There is a beautiful hymn often sung in Communion that starts with “O Lord, you are the center of my life.” Today, I want to ask you: Is God the center of your life? We might go to Mass and say our morning and evening prayers, but what about the rest of the week and the hours in between the time we wake up and the time we go to sleep? St. Paul said to
“Pray without ceasing.”
How exactly do we do that? A quote often associated with St. Francis of Assisi says
“Preach the gospel. If necessary, use words.”
It’s not enough for us to just go to Mass and go about our lives as if Mass was just a part of our routine. Our day to day actions need to show the world that receiving the Eucharist makes a difference in us.
We may not be bowing down before statues of cows, but we do have a tendency to allow other things to take over our lives like money or our desire for other people’s approval. We try to control aspects of our lives that we actually have no real control over. Worst of all, we tend to put ourselves at the center of our lives, acting like the world owes us something just because we exist. In other words, even in this day and age, we still make idols.
Elizabeth Scalia wrote this wonderful book called Strange Gods that delves into the various things that we put at the center of our lives instead of God. She lists things such as ourselves, ideologies, prosperity, technology, being cool, having pleasure, the plans that we make, and a lot of other things beyond your average teenybopper boy band or national talent show singer. What do all of these things have in common? Aside from making an idol out of ourselves, everything else has something to do with things that are outside of our control. We all have this tendency to want to be in control of everything. You know what they call that? Having a God complex.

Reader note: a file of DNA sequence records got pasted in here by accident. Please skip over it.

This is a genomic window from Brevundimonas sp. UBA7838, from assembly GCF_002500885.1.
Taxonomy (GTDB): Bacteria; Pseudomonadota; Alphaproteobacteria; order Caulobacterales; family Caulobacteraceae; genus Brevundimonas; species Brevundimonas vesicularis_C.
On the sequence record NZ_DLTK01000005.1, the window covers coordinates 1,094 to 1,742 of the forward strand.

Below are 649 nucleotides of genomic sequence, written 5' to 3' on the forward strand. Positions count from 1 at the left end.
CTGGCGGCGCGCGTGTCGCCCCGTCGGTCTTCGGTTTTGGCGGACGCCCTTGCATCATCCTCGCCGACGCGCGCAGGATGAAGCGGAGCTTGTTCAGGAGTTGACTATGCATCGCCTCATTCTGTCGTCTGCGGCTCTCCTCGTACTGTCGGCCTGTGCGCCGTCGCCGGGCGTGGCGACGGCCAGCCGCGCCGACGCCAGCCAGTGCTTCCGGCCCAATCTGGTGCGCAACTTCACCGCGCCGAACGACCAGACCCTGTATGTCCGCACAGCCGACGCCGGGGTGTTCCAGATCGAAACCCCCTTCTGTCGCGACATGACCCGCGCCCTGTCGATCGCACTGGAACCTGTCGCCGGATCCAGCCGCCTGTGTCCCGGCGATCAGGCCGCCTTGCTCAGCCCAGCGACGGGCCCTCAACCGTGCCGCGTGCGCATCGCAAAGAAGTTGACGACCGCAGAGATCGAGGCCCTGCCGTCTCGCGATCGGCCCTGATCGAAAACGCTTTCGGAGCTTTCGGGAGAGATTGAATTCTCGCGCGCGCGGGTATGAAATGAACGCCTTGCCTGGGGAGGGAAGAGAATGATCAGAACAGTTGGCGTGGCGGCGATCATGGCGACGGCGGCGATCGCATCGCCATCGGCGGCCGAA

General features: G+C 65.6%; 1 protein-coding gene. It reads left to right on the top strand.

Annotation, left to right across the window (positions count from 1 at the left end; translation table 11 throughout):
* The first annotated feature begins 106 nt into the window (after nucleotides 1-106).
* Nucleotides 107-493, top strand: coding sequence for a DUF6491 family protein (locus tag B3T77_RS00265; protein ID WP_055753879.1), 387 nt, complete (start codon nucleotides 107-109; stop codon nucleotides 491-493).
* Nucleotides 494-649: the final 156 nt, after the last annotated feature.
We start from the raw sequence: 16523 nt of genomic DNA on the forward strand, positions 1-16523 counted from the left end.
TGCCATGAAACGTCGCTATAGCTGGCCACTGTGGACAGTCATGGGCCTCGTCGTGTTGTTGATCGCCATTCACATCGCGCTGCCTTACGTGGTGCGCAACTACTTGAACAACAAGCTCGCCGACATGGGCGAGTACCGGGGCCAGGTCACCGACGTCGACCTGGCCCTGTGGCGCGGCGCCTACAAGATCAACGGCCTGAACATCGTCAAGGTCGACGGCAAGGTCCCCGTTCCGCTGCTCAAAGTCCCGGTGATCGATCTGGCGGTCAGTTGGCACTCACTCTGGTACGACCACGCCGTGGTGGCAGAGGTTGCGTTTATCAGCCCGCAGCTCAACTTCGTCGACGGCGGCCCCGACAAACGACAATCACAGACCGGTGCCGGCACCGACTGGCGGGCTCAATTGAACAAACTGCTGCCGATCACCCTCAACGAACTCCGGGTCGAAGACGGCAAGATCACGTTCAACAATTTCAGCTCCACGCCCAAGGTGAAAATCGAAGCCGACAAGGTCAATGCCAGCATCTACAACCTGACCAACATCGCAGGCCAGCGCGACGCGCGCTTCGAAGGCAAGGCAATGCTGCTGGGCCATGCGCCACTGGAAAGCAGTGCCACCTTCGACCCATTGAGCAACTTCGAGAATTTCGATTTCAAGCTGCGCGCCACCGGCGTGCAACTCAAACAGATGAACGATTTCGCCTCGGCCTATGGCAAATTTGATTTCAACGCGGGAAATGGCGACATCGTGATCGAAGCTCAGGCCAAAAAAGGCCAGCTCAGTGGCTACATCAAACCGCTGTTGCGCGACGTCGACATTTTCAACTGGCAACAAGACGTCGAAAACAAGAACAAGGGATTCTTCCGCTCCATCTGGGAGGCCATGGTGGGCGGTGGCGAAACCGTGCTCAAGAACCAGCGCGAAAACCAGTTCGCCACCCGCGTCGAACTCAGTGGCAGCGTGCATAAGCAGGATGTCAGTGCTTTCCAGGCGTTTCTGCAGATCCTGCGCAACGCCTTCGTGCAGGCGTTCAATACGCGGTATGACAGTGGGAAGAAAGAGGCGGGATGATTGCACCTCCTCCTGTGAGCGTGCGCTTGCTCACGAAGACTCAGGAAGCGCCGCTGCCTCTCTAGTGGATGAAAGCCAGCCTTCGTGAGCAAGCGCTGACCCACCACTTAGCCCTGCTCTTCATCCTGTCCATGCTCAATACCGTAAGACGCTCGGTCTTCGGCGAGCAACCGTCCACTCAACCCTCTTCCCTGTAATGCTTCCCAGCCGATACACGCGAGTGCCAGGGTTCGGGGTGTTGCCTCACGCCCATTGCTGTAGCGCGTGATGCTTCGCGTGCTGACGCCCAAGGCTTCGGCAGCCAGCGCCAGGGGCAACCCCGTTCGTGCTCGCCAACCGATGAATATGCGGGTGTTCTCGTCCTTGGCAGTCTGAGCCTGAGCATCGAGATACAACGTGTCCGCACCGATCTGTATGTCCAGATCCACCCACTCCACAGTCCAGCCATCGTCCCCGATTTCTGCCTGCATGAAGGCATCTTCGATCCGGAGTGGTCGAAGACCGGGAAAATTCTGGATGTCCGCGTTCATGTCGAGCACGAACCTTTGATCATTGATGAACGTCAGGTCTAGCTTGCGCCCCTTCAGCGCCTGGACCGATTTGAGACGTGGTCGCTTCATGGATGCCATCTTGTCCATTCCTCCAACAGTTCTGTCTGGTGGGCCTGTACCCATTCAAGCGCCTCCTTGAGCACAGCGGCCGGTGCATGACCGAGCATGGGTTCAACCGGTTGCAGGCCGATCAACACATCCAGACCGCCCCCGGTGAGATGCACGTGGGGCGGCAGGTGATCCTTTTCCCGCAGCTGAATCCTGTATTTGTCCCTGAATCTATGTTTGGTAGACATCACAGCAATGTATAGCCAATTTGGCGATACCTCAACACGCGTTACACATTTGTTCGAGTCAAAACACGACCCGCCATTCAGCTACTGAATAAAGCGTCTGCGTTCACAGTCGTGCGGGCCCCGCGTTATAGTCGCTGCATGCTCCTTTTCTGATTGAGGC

Fr. Robert Barron boils down the diversity of idolatry to four “addictions,”: money, pleasure, power, and honor. Get addicted to money and you’ll end up becoming like Ebenezer Scrooge or Donald Trump. Pleasure is addicting because it’s easily found, but doesn’t last long. Power is something every conqueror in history sought but didn’t have for long. And as for honor? Think about the times that you wanted to feel appreciated more than anything else. Think about the times you felt overlooked in your job or education or when someone took more credit than you think they deserved. Those are times where we tend to make an idol of honor.
When we go to receive the sacrament of the Eucharist or visit Christ in Adoration, do we approach the altar with all the love that we give the other things in our lives or do we give more than that? If we receive Communion in the same way that we passively do the laundry or pay our bills, but give more devotion to something as small as a football game, we’re doing it wrong. (Sorry, football fans!)
Christ should be at the center of our lives, especially when we receive him in the Eucharist and spend time with him in Adoration.
Make Christ the center of your life today, dearest sisters in Christ, and pray without ceasing! God bless!